Address at the National Assembly
Ladies and Gentlemen
One of the foremost thinkers of our time, former President of India Dr APJ Abdul
Kalam is passionate about technology, children and development.
After a talk delivered by Dr Kalam, a ten-year old once came up to him for an autograph.
"What is your ambition he asked her?" "I want to live in a developed India," she
replied without hesitation.
The ambition of that ten-year old is shared by 48million people in this country
and 800million on the continent. Like the rest of the world we want development.
We have moved away from a state of underdevelopment which was induced by apartheid
We now characterise ourselves, and are characterised by others, as a developing
country. A country is developed when it has peace, democracy, water, energy, transport
In his book titled INDIA: A vision for the New Millennium, Kalam asks an important
question about development. I quote:
"The next question which comes to mind is how can it be made possible? We have to
build and strengthen our national infrastructure in a big way", end quote.
Later in this presentation we will turn our attention to infrastructure as a route
President Jacob Zuma told the taxi industry in April to defer negotiations on the
Bus Rapid Transit (BRT) system until after the elections. During the State of the
Nation Address President Zuma said the Minister of Transport would resume discussions
with the industry by 11 June 2009.
Indeed on 11 June 2009 we met over 2000 representatives of the industry made up
of taxi associations and their organized structures nationally. Prior to that, we
held fruitful discussions with leaders of the South African National Taxi Council.
On 26 June 2009 we met the leadership of the National Taxi Alliance (NTA) and held
similar consultations with provincial departments and affected municipalities. We
are now all ready to start a "CODESA" of the taxi industry.
We will encourage the industry to participate in the entire transport value chain.
This includes buses, freight, rail, transport finance and fuel to mention a few.
For a start our structured engagement focuses on five strategic areas:
- Implementing the Bus Rapid Transit (BRT) system and other Integrated Public Transport
Network (IPTN) Projects;
- Taxi Subsidization and the Taxi Recapitalization Programme;
- Legislation, Licensing and Regulatory Issues;
- Enterprise Development; and
- Communication and Stakeholder Engagement.
In August the Working Group will submit an interim report and implementation will
start by October 2009.
In this vein we would like to acknowledge the presence of the taxi industry in the
house today. Your presence indicates a new leaf in our relationship as partners
and stakeholders in the transport sector. We can say we have now entered a phase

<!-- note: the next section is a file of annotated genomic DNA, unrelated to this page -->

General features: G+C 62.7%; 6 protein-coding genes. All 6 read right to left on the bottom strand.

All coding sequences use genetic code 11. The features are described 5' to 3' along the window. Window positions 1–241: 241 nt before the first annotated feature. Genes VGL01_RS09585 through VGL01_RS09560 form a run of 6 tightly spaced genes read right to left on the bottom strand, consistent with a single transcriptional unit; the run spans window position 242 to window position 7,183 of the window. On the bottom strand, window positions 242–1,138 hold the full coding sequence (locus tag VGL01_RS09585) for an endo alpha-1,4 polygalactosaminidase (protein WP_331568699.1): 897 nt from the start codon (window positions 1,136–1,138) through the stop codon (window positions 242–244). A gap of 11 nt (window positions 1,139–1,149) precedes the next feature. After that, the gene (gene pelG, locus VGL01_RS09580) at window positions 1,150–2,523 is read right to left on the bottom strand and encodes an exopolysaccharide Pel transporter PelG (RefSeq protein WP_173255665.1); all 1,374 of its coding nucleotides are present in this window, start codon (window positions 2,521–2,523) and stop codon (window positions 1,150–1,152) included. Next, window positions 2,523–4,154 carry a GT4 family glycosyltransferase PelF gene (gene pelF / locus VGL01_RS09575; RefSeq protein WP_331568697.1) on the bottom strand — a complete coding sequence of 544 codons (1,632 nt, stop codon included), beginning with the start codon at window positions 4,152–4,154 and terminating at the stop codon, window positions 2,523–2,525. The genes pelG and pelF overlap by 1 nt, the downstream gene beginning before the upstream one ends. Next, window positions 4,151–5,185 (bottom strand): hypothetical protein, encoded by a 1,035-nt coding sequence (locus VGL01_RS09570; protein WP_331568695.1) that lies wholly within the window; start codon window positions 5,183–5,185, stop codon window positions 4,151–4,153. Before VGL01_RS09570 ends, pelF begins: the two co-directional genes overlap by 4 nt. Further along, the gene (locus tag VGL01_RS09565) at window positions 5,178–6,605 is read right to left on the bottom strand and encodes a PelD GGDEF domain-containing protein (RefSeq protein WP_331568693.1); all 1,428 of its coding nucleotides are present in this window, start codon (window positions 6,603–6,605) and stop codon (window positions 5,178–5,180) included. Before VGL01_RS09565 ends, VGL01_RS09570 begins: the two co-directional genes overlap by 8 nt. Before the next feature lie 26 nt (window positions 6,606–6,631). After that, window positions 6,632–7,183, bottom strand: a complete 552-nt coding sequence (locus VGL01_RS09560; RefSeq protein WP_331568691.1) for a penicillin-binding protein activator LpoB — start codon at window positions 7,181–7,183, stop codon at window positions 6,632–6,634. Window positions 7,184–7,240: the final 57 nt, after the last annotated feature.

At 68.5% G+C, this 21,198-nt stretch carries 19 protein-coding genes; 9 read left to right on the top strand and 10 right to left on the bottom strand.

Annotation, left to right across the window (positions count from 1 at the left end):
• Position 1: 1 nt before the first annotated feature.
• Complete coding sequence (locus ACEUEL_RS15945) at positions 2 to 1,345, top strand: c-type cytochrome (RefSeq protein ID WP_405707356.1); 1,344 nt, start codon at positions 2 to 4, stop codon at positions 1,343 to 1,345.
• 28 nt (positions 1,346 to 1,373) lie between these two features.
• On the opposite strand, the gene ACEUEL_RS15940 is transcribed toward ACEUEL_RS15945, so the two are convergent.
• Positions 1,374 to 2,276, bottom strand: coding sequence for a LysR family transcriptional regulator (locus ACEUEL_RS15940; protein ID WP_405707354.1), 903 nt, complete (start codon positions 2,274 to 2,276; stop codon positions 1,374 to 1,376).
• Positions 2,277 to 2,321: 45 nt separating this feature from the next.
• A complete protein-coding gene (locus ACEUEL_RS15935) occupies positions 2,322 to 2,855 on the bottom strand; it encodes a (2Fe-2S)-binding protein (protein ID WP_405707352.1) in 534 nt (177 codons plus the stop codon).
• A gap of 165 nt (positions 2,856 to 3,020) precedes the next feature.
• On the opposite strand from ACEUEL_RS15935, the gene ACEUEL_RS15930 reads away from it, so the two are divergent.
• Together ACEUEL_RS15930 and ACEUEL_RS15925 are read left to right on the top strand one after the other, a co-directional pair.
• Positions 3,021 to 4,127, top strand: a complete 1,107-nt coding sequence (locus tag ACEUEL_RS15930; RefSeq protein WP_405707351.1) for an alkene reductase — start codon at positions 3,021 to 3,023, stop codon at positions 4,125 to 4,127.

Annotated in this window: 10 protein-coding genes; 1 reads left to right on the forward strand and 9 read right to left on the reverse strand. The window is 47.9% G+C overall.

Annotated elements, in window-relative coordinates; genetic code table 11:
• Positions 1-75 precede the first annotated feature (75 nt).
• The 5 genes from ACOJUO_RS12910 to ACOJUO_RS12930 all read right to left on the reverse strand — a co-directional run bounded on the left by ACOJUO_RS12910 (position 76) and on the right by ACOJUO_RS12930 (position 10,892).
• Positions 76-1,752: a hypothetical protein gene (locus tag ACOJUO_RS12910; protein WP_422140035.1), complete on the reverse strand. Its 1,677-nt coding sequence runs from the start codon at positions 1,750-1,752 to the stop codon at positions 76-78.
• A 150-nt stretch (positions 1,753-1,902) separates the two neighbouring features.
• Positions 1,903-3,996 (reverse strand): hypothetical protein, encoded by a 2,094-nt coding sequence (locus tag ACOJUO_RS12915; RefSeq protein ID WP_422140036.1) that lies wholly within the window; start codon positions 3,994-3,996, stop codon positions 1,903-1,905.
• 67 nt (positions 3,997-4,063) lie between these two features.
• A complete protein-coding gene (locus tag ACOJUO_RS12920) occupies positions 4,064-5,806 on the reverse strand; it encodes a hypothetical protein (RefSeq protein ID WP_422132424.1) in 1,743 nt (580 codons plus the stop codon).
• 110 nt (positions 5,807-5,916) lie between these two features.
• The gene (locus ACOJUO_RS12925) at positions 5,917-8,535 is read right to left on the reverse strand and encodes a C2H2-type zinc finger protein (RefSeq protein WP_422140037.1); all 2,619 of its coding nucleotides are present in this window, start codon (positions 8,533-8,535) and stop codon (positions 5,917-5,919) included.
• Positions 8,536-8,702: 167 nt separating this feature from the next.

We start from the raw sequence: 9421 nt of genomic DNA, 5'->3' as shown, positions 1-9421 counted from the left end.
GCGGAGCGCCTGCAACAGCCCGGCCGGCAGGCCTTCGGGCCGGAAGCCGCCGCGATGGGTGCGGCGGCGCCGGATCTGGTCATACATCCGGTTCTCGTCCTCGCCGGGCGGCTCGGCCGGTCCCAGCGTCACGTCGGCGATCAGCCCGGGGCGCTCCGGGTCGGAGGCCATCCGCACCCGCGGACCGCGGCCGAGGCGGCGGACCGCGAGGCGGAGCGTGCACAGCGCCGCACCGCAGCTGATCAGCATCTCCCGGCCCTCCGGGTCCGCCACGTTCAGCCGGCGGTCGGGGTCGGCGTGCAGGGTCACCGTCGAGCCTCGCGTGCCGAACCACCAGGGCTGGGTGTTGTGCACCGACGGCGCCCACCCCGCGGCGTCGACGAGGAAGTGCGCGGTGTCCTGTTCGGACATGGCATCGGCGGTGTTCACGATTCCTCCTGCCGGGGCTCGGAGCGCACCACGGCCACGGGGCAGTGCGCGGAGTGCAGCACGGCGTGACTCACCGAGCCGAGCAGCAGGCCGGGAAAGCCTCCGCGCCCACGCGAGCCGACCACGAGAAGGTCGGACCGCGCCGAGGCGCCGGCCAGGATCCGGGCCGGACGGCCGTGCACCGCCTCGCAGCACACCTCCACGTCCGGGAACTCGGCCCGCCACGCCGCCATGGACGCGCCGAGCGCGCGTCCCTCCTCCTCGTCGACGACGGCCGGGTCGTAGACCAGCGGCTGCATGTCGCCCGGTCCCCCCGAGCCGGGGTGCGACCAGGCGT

that is not going to be characterised by conflict.
We take a leaf from the Book of Galatians 5 Verse 15 and I quote:
"Kepha uma nidlana, nilumana, qaphelani ukuba ningaqedani".
If 2009 is a turning point let it not be said that the taxi industry did not turn.
INTEGRATED PUBLIC TRANSPORT
Our experience teaches us that the mere building of road and parking facilities
can neither be sufficient nor sustainable. The integration of taxis, buses and rail
in all municipalities is therefore of paramount importance.
We will implement integrated ticketing to ensure seamless movement between the various
transport modes. We are thus planning to implement the Integrated Rapid Public Transport
Networks in eight major cities and identified rural networks.
These are Johannesburg, Tshwane, Cape Town, eThekwini, Polokwane, Nelson Mandela,
Mbombela and Mangaung.
We must acknowledge that the bus sector is experiencing problems and requires urgent
intervention. Durban Transport, one of our subsidized bus services is beset with
problems. The present operator opted to discontinue services within eThekwini as
from 1 July 2009.
The operator cited inadequate subsidies and escalating fuel costs as key to their
difficulties. Together with the eThekwini Metro and the KwaZulu-Natal Department
of Transport we will find alternative operators as a matter of urgency.
We will appoint new operators who will start on 1 August 2009 for a period of 12
months. The city is finalizing discussions with taxi and other bus services to provide
additional trips during July to maintain ongoing services.
The new operators will only provide management services and drivers since the fleet
and depot facilities are owned by the municipality. We will soon release a plan
to grow the bus sector as part of local integrated networks and city-to-city services.